#536 – Entrepreneurial Activity IncreasesPosted on
Entrepreneurial Activity Increases
We look to the Kauffman Foundation as the “go to” place for all things entrepreneurial. The Foundation recently released their 2015 Startup Activity Index which looks at the number of new businesses started each month, on average. The 2015 Index is slightly higher than the 2014 Index. Following is the full release:
Nation’s Startup Activity Reverses Five-Year Downward Trend, Annual Kauffman Index Reports
Reversing a downward cycle that began in 2010, U.S. startup activity ascended last year, according to the 2015 Kauffman Index: Startup Activity. National business creation findings were released today, and state and metropolitan data will be released June 4.
Over the past two decades, the Startup Activity Index generally has risen or fallen in tandem with the business cycle – up in the 1990s expansionary period and plummeting as the Great Recession took hold. The entrepreneurial activity increase in the 2015 Index represents the largest year-over-year increase in the last two decades, giving rise to hope for a revival of entrepreneurship; however, the return remains tepid and well below historical trends.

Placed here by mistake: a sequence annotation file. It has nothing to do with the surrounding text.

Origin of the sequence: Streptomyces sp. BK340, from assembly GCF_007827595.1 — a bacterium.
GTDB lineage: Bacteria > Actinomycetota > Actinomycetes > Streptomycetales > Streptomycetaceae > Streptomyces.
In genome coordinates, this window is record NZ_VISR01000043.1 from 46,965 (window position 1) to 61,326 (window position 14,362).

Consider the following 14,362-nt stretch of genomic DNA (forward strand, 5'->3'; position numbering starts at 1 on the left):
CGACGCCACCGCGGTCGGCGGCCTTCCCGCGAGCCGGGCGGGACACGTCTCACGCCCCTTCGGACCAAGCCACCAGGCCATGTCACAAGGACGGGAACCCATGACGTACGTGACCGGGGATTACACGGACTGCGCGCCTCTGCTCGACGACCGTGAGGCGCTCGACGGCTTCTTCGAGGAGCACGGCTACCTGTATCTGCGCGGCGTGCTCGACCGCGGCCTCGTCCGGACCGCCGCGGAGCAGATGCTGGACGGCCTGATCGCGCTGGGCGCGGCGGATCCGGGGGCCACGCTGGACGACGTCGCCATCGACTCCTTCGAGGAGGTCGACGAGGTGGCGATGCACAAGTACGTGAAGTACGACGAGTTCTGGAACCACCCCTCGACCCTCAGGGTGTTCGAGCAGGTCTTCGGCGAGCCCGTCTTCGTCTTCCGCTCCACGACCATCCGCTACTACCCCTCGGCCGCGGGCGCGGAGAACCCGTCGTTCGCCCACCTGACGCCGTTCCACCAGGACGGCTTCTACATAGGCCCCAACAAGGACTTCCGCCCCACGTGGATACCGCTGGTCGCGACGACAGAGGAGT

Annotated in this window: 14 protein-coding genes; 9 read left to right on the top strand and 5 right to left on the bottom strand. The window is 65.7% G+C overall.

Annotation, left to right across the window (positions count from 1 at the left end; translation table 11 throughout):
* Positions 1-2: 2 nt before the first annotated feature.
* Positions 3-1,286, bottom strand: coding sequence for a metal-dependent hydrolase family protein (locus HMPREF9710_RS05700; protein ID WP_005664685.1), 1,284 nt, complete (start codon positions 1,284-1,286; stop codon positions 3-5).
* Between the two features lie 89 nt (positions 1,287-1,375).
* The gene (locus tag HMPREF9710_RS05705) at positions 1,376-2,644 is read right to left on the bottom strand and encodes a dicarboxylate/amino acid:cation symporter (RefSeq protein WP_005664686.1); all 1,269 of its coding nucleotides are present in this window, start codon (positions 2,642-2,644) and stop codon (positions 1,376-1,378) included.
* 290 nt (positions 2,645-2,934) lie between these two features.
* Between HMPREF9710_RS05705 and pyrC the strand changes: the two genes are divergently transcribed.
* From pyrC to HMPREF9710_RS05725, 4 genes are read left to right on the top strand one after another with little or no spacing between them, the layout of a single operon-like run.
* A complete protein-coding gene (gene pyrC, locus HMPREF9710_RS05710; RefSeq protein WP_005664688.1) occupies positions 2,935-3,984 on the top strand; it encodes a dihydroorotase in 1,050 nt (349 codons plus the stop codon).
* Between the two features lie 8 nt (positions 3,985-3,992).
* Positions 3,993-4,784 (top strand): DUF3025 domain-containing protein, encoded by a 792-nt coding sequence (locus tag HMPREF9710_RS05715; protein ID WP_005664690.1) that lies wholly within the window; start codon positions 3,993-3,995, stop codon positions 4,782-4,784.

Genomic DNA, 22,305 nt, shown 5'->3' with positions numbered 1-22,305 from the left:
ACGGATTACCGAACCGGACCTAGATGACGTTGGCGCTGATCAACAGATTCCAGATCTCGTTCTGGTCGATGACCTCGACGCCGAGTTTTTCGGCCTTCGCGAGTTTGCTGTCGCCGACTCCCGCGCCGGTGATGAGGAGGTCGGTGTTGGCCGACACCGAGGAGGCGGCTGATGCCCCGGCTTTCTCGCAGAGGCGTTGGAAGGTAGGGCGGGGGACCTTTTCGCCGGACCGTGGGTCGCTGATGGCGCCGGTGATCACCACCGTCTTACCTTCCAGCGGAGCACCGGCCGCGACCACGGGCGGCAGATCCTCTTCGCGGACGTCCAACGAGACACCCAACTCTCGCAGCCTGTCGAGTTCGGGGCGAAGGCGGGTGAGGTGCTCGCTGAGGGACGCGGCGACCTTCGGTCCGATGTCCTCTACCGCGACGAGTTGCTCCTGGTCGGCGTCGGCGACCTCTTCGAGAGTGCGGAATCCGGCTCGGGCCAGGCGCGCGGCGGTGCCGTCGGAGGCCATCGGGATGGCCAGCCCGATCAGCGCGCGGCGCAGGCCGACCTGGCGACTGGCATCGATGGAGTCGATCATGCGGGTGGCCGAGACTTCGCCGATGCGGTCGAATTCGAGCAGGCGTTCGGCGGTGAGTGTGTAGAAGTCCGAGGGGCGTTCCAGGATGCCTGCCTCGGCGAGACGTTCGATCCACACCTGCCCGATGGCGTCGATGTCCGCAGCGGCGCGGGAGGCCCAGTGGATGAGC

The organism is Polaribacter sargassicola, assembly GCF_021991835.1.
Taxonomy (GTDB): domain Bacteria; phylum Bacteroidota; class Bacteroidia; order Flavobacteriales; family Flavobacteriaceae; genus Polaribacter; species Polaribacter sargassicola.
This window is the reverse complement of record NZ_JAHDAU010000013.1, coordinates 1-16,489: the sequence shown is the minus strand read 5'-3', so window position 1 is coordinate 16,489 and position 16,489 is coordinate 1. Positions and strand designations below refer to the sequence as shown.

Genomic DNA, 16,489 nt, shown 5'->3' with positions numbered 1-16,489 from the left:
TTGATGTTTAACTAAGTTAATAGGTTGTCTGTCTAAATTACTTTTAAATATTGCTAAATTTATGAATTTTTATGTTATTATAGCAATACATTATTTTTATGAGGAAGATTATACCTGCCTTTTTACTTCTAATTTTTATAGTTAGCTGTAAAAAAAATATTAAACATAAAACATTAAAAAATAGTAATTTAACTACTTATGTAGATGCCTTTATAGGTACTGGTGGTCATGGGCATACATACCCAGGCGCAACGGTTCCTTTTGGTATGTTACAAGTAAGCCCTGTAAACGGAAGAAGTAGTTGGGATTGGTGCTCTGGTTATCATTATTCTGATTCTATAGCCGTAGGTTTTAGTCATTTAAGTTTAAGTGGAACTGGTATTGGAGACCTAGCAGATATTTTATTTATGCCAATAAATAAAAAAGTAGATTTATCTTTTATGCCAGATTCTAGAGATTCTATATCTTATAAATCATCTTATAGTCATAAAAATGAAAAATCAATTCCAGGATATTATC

In the 2015 Index, 310 out of 100,000 adults, or 0.31 percent, started new businesses each month, on average. In the 2014 Index, the average was 0.28 percent of the adult population.
“This rebound in entrepreneurial activity lines up with the strength we’ve seen in other economic indicators, and should generate hope for further economic expansion,” said Dane Stangler, vice president of Research and Policy at the Kauffman Foundation. “But, it’s important to view this short-term uptick in context of the bigger picture – we are still in a long-term decline of activity, which affects job creation, innovation and economic growth.”
Most new entrepreneurs – 63.2 percent – were men. The 36.8 percent of females who became entrepreneurs in the 2015 Index is close to the two-decade low of 36.3 percent in the 2008 Kauffman Index. The rate of new entrepreneurs grew for all age groups except those aged 45 to 54, which experienced no change in the 2015 Index.
All racial and ethnic groups – particularly Latinos – experienced increases in the rate of new entrepreneurs between the 2014 Index and the 2015 Index. The Latino share of all new entrepreneurs rose from 10.0 percent in 1996 to 22.1 percent in 2014. The Asian share also rose substantially during this period. The share of white entrepreneurs declined over the past 18 years, and the black share increased slightly.
A growing immigrant population and the high likelihood of immigrants becoming entrepreneurs contributed to a rising share of new immigrant entrepreneurs: 28.5 percent of all new entrepreneurs are immigrants in the 2015 Index, compared to 13.3 percent in the 1997 Index.
For the full report, visit here.